``I was on the radio the whole time. I slept like an hour,'' Wilson said. ``I'd love to do the Daytona 24 hours. That's kind of the next step.''
With Brett Bodine driving, Wilson took a 140 mph spin around the 1 1/2-mile high-banked Texas track with teammate Tommy Hunter in the backseat hollering ``faster, faster.'' Wilson said it was a little different ``trusting someone else.''
That speed was about 50 mph slower than Wilson said he once drove on the Autobahn in Germany - 315 kph ``in somebody else's car.'' Asked what Rangers president Nolan Ryan would say to that revelation, Wilson said, ``It was years ago.''
Still, Wilson stands by his hobby.
``Life's too short to derive myself of that pleasure,'' he said. ``I'm not cavalier at all. I wear my Hans device all the time. I wear my firesuit. I've been doing it for years now.''
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INFIELD TRIBUTES: The grass infield at Texas Motor Speedway offered a pair of tributes to a couple of NASCAR executives who died recently.
Jim Hunter, who spent parts of six decades in the sport, was honored with a painted replica of the NASCAR logo that replaced the series name with ``HUNTER.'' The 71-year-old Hunter lost a yearlong battle with cancer late last month. He started as a newspaper reporter and later became a public relations official.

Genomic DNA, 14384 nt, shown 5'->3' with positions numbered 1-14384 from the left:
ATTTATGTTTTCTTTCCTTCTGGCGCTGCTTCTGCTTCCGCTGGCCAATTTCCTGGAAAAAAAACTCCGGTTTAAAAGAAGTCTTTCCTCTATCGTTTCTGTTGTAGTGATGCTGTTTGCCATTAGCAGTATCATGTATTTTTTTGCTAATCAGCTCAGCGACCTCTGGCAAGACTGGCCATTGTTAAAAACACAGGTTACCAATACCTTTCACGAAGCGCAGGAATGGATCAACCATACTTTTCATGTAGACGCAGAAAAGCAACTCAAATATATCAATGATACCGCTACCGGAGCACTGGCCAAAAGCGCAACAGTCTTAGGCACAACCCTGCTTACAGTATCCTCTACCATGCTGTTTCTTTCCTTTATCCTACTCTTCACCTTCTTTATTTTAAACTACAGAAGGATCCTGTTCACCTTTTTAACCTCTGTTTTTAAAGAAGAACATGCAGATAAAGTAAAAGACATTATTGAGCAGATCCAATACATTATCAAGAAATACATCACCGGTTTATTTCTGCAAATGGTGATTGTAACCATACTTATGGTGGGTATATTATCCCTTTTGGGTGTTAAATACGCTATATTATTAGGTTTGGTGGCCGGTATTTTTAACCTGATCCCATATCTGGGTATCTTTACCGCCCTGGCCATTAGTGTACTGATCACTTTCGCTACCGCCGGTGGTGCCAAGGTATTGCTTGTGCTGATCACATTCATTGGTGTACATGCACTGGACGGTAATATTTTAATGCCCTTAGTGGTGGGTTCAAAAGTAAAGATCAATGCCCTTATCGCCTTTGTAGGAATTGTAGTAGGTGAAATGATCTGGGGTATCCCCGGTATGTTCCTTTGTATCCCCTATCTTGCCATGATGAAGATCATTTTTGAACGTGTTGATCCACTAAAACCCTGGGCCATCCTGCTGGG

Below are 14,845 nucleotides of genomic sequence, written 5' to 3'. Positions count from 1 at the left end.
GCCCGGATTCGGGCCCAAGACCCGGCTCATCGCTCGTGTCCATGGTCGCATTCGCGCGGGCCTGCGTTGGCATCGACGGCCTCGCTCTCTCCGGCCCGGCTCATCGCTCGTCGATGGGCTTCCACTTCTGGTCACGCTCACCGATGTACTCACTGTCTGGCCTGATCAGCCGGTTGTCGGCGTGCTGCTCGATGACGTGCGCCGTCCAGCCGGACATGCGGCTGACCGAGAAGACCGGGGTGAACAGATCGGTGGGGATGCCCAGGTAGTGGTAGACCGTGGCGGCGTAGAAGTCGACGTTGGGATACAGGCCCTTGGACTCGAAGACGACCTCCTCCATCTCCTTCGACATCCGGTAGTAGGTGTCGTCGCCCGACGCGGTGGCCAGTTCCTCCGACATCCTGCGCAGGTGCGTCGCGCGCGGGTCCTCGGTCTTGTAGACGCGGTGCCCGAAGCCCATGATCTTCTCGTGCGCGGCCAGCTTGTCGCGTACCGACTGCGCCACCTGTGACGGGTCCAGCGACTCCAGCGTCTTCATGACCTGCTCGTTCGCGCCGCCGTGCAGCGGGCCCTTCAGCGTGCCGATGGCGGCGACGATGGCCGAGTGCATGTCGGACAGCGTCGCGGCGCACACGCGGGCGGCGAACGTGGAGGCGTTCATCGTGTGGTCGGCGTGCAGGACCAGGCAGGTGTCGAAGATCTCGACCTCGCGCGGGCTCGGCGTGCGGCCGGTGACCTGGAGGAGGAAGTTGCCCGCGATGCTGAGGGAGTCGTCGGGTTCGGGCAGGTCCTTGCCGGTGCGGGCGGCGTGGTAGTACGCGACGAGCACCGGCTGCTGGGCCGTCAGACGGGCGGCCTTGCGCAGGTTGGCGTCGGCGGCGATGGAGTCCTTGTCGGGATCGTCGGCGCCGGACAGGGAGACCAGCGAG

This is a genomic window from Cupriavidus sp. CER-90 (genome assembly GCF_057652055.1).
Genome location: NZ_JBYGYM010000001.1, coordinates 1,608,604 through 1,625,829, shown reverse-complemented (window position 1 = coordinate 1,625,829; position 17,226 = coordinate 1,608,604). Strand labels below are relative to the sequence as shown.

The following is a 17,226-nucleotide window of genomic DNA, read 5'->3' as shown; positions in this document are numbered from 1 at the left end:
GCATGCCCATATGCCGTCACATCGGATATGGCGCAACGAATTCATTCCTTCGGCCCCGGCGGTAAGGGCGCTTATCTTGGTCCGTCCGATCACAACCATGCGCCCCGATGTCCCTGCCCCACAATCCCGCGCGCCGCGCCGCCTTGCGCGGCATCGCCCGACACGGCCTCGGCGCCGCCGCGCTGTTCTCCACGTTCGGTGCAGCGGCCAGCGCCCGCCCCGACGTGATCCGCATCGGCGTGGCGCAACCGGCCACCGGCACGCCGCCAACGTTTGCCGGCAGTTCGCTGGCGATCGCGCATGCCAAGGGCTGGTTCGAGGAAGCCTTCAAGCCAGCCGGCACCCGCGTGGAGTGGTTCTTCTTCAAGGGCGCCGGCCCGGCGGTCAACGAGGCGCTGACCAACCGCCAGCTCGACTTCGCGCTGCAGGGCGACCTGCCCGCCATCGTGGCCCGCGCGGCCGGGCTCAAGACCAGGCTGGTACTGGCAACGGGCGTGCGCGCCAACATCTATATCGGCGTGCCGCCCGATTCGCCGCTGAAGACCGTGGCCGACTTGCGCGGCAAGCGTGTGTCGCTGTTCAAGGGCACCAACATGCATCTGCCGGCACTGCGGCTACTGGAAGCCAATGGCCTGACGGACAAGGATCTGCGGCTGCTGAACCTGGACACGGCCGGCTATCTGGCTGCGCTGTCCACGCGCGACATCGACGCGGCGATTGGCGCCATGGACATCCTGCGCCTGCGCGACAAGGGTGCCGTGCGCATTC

Jeff Byrd, a longtime president at Bristol Motorspeedway, had ``J. Byrd'' displayed in the part of the Speedway Motorsports Inc. logo that usually has a race car. SMI, Bruton Smith's company, owns the Texas and Bristol tracks. Byrd also died of cancer.
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SPARK PLUGS: Sunday's race was the 20th in the Sprint Cup series at Texas. The first 12 races had different winners, but the tables have turned since. Repeat winners have taken four of the past eight races. ... Jeff Gordon made his 615th consecutive start, the longest active streak. Bobby Labonte is next at 614.